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Infosys goes global, set to invest $10 million in Irish start-ups

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Bengaluru: Global software major Infosys Ltd on Friday announced it would invest $10 million (Rs.64 crore) in Ireland-based start-ups as it made a foray into the island-nation by winning a deal from Allied Irish Banks, plc.

“The $10-million investment in Irish start-ups will be from our global innovation fund to leverage our strategic partnership with Allied Irish Banks, a leading financial services group,” the company said in a statement here.

AIB Bank Centre, Ballsbridge, Dublin 4, Ireland
AIB Bank Centre, Ballsbridge, Dublin 4, Ireland

The innovation fund, set up in 2013 with $100 million, was expanded to $500 million in January by its first non-founder chief executive Vishal Sikka to invest in software product start-ups worldwide, including India, which are working in disruptive technologies.

“Investment in the Irish start-up community reflects our belief that Ireland is home to entrepreneurs who share our technology vision to drive growth,” Infosys’ financial services global head Mohit Joshi said in the statement.

The partnership with the Irish bank will be a springboard for the IT outsourcing major to expand its services into a new market and share its expertise with start-ups developing and enabling disruptive technologies.

We will leverage our domain expertise in financial services and other industry verticals to support digital transformation and strategic-growth plans of the Irish bank,” Joshi added.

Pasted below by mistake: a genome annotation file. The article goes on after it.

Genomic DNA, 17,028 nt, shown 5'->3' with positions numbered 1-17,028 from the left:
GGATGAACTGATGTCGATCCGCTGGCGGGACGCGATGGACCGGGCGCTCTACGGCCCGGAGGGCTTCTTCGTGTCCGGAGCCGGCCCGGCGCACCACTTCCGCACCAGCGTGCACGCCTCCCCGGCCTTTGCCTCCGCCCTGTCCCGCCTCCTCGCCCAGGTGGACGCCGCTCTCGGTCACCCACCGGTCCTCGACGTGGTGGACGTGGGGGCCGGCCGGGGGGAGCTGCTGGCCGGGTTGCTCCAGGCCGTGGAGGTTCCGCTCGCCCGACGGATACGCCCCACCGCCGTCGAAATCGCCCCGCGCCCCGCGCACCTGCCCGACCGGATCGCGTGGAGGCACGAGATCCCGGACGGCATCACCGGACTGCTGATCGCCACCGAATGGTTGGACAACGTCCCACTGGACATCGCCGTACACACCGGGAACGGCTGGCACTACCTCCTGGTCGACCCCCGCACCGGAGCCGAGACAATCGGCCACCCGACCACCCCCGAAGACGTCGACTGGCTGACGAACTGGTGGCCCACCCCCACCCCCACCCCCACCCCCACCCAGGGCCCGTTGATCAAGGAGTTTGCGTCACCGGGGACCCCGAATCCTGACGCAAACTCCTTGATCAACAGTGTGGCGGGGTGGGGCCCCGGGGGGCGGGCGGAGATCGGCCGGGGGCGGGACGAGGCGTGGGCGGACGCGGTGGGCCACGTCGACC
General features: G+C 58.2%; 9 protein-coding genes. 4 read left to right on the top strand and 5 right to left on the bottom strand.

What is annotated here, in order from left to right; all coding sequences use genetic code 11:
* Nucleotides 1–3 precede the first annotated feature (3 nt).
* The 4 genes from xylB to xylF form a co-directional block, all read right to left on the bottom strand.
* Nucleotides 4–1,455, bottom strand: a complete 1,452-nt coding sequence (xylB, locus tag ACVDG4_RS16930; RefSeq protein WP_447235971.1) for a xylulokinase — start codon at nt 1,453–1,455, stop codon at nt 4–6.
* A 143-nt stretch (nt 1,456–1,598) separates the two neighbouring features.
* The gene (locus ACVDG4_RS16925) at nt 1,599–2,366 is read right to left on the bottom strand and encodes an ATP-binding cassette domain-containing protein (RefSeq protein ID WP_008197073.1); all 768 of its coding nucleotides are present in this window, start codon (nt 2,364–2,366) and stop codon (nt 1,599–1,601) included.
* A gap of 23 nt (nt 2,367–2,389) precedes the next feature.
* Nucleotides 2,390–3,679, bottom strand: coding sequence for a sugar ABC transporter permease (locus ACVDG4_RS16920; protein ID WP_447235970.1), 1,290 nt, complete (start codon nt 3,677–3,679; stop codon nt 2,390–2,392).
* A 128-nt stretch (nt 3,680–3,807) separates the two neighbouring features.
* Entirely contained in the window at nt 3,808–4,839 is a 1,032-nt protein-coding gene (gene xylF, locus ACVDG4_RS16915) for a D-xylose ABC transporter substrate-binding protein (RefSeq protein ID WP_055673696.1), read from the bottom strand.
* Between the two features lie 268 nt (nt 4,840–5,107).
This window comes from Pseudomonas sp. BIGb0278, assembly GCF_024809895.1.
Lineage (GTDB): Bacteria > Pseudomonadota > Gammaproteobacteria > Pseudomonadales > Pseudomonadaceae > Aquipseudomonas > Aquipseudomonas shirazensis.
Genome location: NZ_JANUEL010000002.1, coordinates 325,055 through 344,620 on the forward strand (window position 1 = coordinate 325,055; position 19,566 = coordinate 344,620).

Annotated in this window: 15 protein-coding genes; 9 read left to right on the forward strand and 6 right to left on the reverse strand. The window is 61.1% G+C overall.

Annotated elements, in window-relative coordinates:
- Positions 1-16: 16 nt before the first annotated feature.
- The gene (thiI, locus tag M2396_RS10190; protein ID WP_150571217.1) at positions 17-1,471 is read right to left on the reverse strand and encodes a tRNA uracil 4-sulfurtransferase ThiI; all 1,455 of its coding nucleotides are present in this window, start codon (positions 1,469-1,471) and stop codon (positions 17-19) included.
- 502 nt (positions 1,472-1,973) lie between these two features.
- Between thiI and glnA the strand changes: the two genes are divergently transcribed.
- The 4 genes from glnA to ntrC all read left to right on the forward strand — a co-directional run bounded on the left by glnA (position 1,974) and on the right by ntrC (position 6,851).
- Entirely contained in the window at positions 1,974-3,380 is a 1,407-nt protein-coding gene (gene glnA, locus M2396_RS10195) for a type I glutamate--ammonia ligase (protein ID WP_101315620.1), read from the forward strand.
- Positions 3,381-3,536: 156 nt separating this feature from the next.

To provide transformational and innovation services, the city-based company will set up a 200-seat development centre in Dublin for the Irish Bank staff.

(IANS)

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Young Women Keen to Learn The Skills Needed To Go Online: GoDaddy

The US-based Internet domain registrar and web-hosting company is equipping web professionals and local resellers with the right tools, knowledge and skills they need to help grow their ventures online.

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GoDaddy CEO Blake Irving joins the celebration during New York Stock Exchange opening bell ceremonies for his company's IPO, April 1, 2015. VOA

GoDaddy, the world’s largest Cloud platform dedicated to small and independent ventures, is empowering small and medium businesses (SMBs) in tier 2 and 3 cities of India and, to its surprise, is finding young women more keen to learn the skills needed to go online.

The US-based Internet domain registrar and web-hosting company is equipping web professionals and local resellers with the right tools, knowledge and skills they need to help grow their ventures online.

“As we go deeper into the country, we see huge numbers of young web developers and entrepreneurs waiting to be trained, in order to help local companies grow online in the New-Age technological environment,” Nikhil Arora, Managing Director and Vice President, GoDaddy India, told IANS in a free-wheeling chat.

“To our surprise, we find women more forthcoming and eager in tier 2 and 3 cities to learn new digital skills. We are also excited to see the positive response among web professionals and SMBs alike,” Arora noted.

Women entrepreneurs continue to face several challenges like gender bias and access to financial funding or venture capital in the country. According to a recent Mastercard Index of Women Entrepreneurs (MIWE) report, India is ranked 52 in the list of 57 countries surveyed when it comes to empowering women to run successful businesses.

Even the technology hub Bengaluru and capital New Delhi ranked 40th and 49th, respectively, on a list of 50 women entrepreneur-friendly global cities, said another report by US tech giant Dell Technologies last month.